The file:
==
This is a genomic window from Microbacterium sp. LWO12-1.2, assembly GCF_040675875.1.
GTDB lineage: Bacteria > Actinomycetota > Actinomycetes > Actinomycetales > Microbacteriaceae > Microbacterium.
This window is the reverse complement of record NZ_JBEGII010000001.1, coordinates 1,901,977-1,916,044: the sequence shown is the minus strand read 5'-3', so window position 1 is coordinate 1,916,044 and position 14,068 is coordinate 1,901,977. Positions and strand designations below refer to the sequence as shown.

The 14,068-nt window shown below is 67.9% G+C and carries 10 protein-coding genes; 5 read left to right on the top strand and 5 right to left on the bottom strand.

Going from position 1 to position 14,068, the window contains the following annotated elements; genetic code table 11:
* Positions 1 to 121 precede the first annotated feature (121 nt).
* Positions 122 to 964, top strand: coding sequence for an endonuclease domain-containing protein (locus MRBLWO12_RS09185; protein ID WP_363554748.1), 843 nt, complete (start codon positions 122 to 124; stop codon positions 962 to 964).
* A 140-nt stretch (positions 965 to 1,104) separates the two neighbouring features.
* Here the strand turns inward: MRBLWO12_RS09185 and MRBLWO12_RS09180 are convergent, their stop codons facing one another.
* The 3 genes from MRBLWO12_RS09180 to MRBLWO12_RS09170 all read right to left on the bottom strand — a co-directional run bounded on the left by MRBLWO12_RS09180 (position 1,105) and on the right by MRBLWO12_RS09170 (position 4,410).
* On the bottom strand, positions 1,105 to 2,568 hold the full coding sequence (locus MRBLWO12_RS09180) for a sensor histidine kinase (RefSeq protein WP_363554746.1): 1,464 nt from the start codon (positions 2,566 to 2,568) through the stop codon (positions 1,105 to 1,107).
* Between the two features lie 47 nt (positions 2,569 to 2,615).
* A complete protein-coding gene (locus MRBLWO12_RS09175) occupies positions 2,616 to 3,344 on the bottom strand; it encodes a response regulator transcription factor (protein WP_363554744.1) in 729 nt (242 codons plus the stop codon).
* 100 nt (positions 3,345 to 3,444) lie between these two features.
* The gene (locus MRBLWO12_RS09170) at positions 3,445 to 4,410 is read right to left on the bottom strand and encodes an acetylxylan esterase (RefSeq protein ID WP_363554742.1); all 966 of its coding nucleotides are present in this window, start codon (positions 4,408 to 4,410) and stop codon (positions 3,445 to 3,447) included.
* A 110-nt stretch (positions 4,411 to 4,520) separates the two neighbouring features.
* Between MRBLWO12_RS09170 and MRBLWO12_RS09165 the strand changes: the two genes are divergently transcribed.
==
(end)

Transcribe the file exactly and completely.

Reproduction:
This is a genomic window from Microbacterium sp. LWO12-1.2, assembly GCF_040675875.1.
GTDB lineage: Bacteria > Actinomycetota > Actinomycetes > Actinomycetales > Microbacteriaceae > Microbacterium.
This window is the reverse complement of record NZ_JBEGII010000001.1, coordinates 1,901,977-1,916,044: the sequence shown is the minus strand read 5'-3', so window position 1 is coordinate 1,916,044 and position 14,068 is coordinate 1,901,977. Positions and strand designations below refer to the sequence as shown.

The 14,068-nt window shown below is 67.9% G+C and carries 10 protein-coding genes; 5 read left to right on the top strand and 5 right to left on the bottom strand.

Going from position 1 to position 14,068, the window contains the following annotated elements; genetic code table 11:
* Positions 1 to 121 precede the first annotated feature (121 nt).
* Positions 122 to 964, top strand: coding sequence for an endonuclease domain-containing protein (locus MRBLWO12_RS09185; protein ID WP_363554748.1), 843 nt, complete (start codon positions 122 to 124; stop codon positions 962 to 964).
* A 140-nt stretch (positions 965 to 1,104) separates the two neighbouring features.
* Here the strand turns inward: MRBLWO12_RS09185 and MRBLWO12_RS09180 are convergent, their stop codons facing one another.
* The 3 genes from MRBLWO12_RS09180 to MRBLWO12_RS09170 all read right to left on the bottom strand — a co-directional run bounded on the left by MRBLWO12_RS09180 (position 1,105) and on the right by MRBLWO12_RS09170 (position 4,410).
* On the bottom strand, positions 1,105 to 2,568 hold the full coding sequence (locus MRBLWO12_RS09180) for a sensor histidine kinase (RefSeq protein WP_363554746.1): 1,464 nt from the start codon (positions 2,566 to 2,568) through the stop codon (positions 1,105 to 1,107).
* Between the two features lie 47 nt (positions 2,569 to 2,615).
* A complete protein-coding gene (locus MRBLWO12_RS09175) occupies positions 2,616 to 3,344 on the bottom strand; it encodes a response regulator transcription factor (protein WP_363554744.1) in 729 nt (242 codons plus the stop codon).
* 100 nt (positions 3,345 to 3,444) lie between these two features.
* The gene (locus MRBLWO12_RS09170) at positions 3,445 to 4,410 is read right to left on the bottom strand and encodes an acetylxylan esterase (RefSeq protein ID WP_363554742.1); all 966 of its coding nucleotides are present in this window, start codon (positions 4,408 to 4,410) and stop codon (positions 3,445 to 3,447) included.
* A 110-nt stretch (positions 4,411 to 4,520) separates the two neighbouring features.
* Between MRBLWO12_RS09170 and MRBLWO12_RS09165 the strand changes: the two genes are divergently transcribed.